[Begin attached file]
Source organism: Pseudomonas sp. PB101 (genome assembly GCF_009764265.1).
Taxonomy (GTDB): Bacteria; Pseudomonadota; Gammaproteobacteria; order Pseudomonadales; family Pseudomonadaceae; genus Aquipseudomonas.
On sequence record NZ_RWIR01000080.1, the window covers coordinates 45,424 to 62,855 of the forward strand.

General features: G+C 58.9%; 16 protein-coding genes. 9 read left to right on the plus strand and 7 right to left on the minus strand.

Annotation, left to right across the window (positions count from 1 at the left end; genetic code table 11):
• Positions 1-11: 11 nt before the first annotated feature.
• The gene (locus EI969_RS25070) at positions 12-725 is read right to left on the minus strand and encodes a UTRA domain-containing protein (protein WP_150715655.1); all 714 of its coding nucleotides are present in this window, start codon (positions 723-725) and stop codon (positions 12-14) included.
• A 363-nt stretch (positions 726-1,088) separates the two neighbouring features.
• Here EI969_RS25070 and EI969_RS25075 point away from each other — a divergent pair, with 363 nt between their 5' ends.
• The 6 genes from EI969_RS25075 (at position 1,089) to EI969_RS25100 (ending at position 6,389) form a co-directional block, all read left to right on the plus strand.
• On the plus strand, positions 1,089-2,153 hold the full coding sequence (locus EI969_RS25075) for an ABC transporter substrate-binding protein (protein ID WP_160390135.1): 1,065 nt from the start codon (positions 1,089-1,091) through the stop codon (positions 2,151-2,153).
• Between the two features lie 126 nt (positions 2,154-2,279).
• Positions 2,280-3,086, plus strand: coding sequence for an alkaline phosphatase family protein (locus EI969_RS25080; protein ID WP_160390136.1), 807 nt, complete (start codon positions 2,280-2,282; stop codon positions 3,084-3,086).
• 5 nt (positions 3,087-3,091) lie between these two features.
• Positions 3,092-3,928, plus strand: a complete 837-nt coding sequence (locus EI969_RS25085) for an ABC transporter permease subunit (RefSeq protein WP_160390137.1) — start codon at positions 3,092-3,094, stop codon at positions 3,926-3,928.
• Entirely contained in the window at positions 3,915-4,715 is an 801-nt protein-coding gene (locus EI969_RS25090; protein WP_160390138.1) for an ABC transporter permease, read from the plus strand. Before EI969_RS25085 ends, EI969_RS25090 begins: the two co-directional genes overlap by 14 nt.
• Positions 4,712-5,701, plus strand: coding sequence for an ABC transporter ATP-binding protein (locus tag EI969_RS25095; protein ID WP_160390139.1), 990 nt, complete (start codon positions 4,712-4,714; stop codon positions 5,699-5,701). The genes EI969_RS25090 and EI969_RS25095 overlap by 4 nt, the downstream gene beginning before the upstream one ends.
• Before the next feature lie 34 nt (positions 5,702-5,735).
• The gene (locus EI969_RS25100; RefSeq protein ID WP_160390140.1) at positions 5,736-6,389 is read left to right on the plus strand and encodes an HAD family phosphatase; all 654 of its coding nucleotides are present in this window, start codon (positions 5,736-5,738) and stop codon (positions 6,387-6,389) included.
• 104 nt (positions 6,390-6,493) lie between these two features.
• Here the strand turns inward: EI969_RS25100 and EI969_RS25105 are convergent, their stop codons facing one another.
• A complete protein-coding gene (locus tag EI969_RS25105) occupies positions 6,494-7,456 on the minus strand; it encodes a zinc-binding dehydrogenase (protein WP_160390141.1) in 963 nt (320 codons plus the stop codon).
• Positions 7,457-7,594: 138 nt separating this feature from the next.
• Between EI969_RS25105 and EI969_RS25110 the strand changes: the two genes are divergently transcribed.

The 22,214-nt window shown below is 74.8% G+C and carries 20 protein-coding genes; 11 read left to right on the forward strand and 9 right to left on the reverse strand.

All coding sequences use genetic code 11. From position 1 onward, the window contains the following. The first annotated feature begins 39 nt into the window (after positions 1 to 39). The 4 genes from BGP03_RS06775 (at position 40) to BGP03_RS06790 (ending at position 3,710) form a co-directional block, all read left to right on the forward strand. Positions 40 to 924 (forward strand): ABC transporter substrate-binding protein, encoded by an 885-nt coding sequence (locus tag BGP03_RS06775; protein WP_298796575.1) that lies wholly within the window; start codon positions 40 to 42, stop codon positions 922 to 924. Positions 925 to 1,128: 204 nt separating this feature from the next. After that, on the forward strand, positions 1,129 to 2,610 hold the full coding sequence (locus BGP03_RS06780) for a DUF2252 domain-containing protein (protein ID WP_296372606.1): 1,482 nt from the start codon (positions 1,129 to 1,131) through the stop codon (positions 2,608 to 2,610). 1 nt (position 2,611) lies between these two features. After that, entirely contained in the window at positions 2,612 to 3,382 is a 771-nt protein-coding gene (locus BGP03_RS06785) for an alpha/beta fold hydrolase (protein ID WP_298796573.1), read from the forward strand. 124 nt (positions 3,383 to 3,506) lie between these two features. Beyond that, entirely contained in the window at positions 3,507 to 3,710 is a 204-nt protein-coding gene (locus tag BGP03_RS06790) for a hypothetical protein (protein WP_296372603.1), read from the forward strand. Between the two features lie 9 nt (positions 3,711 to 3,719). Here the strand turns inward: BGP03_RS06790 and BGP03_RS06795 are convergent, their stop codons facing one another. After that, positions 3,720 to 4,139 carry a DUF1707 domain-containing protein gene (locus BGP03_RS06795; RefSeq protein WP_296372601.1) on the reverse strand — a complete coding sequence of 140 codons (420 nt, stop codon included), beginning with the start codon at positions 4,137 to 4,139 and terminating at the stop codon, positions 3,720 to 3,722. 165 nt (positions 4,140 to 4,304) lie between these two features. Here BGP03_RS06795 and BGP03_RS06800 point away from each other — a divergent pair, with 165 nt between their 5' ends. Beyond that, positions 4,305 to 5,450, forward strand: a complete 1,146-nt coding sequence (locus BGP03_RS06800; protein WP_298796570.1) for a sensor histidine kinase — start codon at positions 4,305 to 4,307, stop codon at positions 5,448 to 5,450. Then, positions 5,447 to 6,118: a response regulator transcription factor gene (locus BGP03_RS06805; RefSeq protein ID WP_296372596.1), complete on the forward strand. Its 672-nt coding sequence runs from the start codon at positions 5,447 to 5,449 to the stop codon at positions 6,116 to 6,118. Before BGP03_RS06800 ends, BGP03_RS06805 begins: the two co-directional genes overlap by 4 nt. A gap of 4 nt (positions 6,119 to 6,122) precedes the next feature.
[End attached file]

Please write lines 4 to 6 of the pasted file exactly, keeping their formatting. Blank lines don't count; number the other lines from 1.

General features: G+C 58.9%; 16 protein-coding genes. 9 read left to right on the plus strand and 7 right to left on the minus strand.

Annotation, left to right across the window (positions count from 1 at the left end; genetic code table 11):
• Positions 1-11: 11 nt before the first annotated feature.